What Should I Do If My Child Suffers Personal Injuries at Daycare in Atlanta, Georgia?

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What Should I Do If My Child Suffers Personal Injuries at Daycare in Atlanta, Georgia?

Anytime anyone suffers a personal injury due to someone else’s negligence, it is a stressful and often traumatic circumstance — particularly if the injured victim is a child. When we leave our children in the care of a provider such as a daycare, we trust that our children will be protected just as if we were there ourselves, and when child negligence leads to daycare injuries in Atlanta, Georgia, an often difficult and painful legal battle can be set into motion. The laws regarding child personal injury in Georgia include some special safeguards for those younger and more innocent than ourselves, so if your child has suffered personal injuries at daycare due to negligence, you should begin by familiarizing yourself with the child’s legal rights.

The best way to ensure that you and your child see the best possible outcome from these terrible circumstances is with a strong legal representative at your side, helping you to understand just how the laws in Georgia and our judicial system works to protect children from personal injury.

What Does Child Negligence Mean for Daycare Injuries in Atlanta, Georgia?

There are some common threads that run through any kind of personal injury claim,whether the victim is a child or an adult. The basic legal requirement of showing negligence is essentially the same for everyone. In order to show that your child’s personal injuries at daycare are the fault of someone else, it is necessary to prove four elements: Duty, Breach, Causation, and Damages.

First of all, the question of duty involves proving that the responsible party had a duty to protect the safety of your child. In the case of a daycare, this is generally a straightforward matter. Anyone who operates a day care clearly has a duty to protect the welfare of those children left in their care.

Second, it is necessary to show that this duty was breached. Usually this means showing that some action, or inaction, on the part of the responsible party placed the children at risk, and that the responsible party either knew, or reasonably should have known, that this risk existed. In other words, a sudden, unforeseen accident may not constitute a breach of the provider’s duty. On the other hand, something like leaving the gate to a pool open, or providing access to dangerous items like tools or knives, while children are unsupervised, would most likely constitute a breach.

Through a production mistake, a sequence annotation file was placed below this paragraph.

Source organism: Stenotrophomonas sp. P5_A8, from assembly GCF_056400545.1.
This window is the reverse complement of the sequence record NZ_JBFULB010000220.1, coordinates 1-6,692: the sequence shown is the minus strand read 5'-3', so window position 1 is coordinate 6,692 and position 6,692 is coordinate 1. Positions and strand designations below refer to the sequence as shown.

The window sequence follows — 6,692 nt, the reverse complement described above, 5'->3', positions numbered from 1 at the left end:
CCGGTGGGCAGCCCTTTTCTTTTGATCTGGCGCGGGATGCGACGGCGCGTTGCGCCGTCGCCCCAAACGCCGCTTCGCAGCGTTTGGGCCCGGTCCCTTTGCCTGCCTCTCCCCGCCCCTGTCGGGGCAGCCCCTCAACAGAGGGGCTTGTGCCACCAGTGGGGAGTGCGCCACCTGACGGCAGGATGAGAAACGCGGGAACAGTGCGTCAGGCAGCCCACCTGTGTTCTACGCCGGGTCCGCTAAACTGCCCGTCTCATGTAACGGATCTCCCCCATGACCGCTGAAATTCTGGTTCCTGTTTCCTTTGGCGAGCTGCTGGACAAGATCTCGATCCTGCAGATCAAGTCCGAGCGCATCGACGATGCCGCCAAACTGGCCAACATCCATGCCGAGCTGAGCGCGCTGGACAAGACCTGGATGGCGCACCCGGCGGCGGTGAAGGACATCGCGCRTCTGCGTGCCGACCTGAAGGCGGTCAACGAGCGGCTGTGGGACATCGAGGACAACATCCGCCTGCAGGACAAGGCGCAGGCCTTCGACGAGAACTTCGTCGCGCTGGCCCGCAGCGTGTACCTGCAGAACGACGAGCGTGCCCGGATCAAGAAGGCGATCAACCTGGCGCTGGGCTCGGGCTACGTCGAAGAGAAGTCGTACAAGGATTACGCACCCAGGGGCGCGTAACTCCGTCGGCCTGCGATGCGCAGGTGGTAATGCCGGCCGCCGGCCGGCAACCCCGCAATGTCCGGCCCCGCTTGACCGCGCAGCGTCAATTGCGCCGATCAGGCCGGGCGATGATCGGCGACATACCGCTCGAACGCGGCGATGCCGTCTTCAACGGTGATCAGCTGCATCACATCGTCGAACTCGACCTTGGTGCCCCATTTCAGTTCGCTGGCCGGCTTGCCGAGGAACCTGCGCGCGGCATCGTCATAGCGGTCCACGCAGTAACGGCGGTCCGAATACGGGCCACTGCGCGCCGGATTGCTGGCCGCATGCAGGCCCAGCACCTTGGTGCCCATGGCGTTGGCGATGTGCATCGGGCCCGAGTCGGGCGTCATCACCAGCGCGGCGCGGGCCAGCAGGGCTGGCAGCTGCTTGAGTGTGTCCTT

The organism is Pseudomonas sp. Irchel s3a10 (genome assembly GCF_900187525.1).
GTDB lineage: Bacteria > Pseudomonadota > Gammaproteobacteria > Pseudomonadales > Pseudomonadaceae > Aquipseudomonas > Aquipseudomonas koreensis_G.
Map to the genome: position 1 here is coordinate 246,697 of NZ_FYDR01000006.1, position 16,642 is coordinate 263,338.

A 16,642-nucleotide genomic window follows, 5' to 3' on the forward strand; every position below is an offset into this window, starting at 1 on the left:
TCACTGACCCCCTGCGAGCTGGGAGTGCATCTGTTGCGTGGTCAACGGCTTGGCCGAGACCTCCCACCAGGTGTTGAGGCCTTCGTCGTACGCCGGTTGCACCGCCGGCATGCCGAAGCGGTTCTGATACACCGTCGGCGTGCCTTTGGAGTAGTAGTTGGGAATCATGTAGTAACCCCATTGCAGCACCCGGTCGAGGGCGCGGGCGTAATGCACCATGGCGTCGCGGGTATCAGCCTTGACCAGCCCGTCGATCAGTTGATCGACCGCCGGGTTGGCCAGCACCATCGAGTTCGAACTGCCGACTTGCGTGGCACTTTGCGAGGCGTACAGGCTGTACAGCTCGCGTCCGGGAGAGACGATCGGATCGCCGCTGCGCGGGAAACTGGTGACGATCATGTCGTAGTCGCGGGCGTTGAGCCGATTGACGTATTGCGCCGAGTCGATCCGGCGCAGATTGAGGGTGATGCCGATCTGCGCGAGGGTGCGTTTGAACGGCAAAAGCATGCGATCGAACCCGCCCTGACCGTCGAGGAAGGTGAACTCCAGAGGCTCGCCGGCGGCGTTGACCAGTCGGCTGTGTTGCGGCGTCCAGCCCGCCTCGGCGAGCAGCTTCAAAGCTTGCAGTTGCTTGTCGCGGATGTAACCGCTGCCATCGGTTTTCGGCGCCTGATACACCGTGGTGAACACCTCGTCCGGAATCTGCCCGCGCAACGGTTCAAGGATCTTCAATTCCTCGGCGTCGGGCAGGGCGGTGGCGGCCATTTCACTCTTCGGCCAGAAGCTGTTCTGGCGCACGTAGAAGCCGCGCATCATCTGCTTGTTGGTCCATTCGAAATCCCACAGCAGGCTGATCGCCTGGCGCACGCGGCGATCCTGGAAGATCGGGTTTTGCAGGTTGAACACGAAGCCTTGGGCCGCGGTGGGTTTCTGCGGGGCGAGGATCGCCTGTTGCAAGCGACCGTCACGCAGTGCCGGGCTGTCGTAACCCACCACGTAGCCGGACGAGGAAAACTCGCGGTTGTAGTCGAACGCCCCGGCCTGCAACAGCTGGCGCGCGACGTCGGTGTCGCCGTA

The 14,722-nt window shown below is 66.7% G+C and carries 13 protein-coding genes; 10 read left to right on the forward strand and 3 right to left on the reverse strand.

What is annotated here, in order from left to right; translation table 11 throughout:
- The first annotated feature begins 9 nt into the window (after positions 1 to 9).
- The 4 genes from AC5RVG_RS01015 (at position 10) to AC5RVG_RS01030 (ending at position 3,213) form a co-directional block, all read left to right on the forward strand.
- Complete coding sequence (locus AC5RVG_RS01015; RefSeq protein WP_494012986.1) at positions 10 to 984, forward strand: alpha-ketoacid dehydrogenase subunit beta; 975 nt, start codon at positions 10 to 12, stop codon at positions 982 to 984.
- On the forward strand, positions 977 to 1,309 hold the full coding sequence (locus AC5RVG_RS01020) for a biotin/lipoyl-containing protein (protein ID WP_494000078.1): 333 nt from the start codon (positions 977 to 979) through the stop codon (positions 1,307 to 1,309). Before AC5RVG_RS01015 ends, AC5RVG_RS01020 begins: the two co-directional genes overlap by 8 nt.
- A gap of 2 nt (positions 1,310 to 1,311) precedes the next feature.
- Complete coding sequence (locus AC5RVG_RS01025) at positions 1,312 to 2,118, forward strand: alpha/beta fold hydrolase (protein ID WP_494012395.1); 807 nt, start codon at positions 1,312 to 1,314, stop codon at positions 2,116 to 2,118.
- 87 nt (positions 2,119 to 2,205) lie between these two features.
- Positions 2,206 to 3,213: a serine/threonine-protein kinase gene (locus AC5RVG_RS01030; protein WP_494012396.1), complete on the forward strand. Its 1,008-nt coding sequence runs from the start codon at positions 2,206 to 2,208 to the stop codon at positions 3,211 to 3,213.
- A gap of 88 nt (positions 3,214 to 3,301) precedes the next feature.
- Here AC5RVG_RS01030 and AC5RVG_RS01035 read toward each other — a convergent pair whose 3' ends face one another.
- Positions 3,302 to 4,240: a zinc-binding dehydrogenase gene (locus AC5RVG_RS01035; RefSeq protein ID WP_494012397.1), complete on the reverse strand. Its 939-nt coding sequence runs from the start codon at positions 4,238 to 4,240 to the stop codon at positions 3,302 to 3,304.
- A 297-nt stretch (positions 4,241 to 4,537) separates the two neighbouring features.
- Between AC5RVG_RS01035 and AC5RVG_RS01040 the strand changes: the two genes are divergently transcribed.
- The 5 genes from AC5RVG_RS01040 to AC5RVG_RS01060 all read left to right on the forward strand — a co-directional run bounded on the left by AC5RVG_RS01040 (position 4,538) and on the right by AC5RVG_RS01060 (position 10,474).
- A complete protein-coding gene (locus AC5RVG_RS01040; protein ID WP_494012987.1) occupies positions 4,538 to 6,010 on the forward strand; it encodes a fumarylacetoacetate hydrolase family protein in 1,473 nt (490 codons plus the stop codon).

Third, it must be shown that this particular breach of duty caused the child personal injury in question. In other words, leaving the pool gate open may create an unsafe environment, but if an injured child falls down inside the house and nowhere near the pool, this negligent act fails the cause test.

Finally, proving damages is among the most complex parts of the process, and includes medical bills and other costs on the part of the child, and lost wages and other damages, like pain and suffering, on the part of the parents.

How are Child Personal Injury Cases Different?

One of the key differences in child personal injury cases, including day care injuries due to child negligence in Atlanta, Georgia, is how comparative negligence is applied. For adults, if one adult is injured due to the negligence of another, but is partially responsible for the injury himself or herself, comparative negligence may apply. In other words, a person who slips on an unmarked wet floor is probably the victim of negligence. If that wet floor is in an area where the victim should not have been, such as an area marked “employees only,” they may bear some of the responsibility for the injury due to comparative negligence.

The Georgia legal system does not hold children responsible for not recognizing dangerous situations like broken playground equipment or an open pool gate. As such, they are not held to this standard of comparative negligence. This is laid out in Georgia’s “Tender Years Doctrine.” In general a child who is four or less is exempt from comparative negligence entirely, and children from the ages of 5-13 are considered on a case by case basis depending upon the child’s capacity.

Reach Out to a Lawyer If Your Child Suffers from Personal Injuries at Daycare in Atlanta, GA

If your child suffered personal injuries at daycare due to the fault of someone else, contact an experienced personal injury lawyer at the Law Offices of John B. Jackson right away. You can schedule an appointment with one of our attorneys at no charge to you, and we will advise you as to whether you have a case. Call today.

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